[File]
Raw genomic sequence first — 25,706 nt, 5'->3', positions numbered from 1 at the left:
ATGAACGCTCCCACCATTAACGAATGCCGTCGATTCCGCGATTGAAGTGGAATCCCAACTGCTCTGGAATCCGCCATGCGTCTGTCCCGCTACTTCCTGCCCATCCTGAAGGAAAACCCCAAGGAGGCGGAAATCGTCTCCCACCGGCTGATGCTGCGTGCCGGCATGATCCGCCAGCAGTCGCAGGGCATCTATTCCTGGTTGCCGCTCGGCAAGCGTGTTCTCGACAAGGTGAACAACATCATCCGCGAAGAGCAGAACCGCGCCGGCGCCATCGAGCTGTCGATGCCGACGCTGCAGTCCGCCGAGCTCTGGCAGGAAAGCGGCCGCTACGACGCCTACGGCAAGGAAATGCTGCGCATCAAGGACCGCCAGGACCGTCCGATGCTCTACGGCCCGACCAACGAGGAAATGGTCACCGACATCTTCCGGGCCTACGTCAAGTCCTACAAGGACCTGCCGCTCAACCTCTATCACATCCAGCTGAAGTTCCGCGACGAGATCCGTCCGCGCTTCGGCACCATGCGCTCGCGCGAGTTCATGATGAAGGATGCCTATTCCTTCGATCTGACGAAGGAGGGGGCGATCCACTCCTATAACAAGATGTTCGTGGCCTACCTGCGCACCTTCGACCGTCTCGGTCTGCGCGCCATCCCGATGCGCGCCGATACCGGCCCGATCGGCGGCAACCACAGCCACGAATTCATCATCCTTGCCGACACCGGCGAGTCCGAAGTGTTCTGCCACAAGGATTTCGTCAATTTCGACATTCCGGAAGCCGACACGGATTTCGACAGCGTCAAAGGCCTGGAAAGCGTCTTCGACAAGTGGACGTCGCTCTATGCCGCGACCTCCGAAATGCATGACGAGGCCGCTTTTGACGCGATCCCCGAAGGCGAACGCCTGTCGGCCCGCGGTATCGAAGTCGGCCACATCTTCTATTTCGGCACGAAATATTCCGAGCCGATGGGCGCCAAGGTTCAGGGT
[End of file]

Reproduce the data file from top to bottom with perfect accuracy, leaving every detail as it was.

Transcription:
Raw genomic sequence first — 25,706 nt, 5'->3', positions numbered from 1 at the left:
ATGAACGCTCCCACCATTAACGAATGCCGTCGATTCCGCGATTGAAGTGGAATCCCAACTGCTCTGGAATCCGCCATGCGTCTGTCCCGCTACTTCCTGCCCATCCTGAAGGAAAACCCCAAGGAGGCGGAAATCGTCTCCCACCGGCTGATGCTGCGTGCCGGCATGATCCGCCAGCAGTCGCAGGGCATCTATTCCTGGTTGCCGCTCGGCAAGCGTGTTCTCGACAAGGTGAACAACATCATCCGCGAAGAGCAGAACCGCGCCGGCGCCATCGAGCTGTCGATGCCGACGCTGCAGTCCGCCGAGCTCTGGCAGGAAAGCGGCCGCTACGACGCCTACGGCAAGGAAATGCTGCGCATCAAGGACCGCCAGGACCGTCCGATGCTCTACGGCCCGACCAACGAGGAAATGGTCACCGACATCTTCCGGGCCTACGTCAAGTCCTACAAGGACCTGCCGCTCAACCTCTATCACATCCAGCTGAAGTTCCGCGACGAGATCCGTCCGCGCTTCGGCACCATGCGCTCGCGCGAGTTCATGATGAAGGATGCCTATTCCTTCGATCTGACGAAGGAGGGGGCGATCCACTCCTATAACAAGATGTTCGTGGCCTACCTGCGCACCTTCGACCGTCTCGGTCTGCGCGCCATCCCGATGCGCGCCGATACCGGCCCGATCGGCGGCAACCACAGCCACGAATTCATCATCCTTGCCGACACCGGCGAGTCCGAAGTGTTCTGCCACAAGGATTTCGTCAATTTCGACATTCCGGAAGCCGACACGGATTTCGACAGCGTCAAAGGCCTGGAAAGCGTCTTCGACAAGTGGACGTCGCTCTATGCCGCGACCTCCGAAATGCATGACGAGGCCGCTTTTGACGCGATCCCCGAAGGCGAACGCCTGTCGGCCCGCGGTATCGAAGTCGGCCACATCTTCTATTTCGGCACGAAATATTCCGAGCCGATGGGCGCCAAGGTTCAGGGT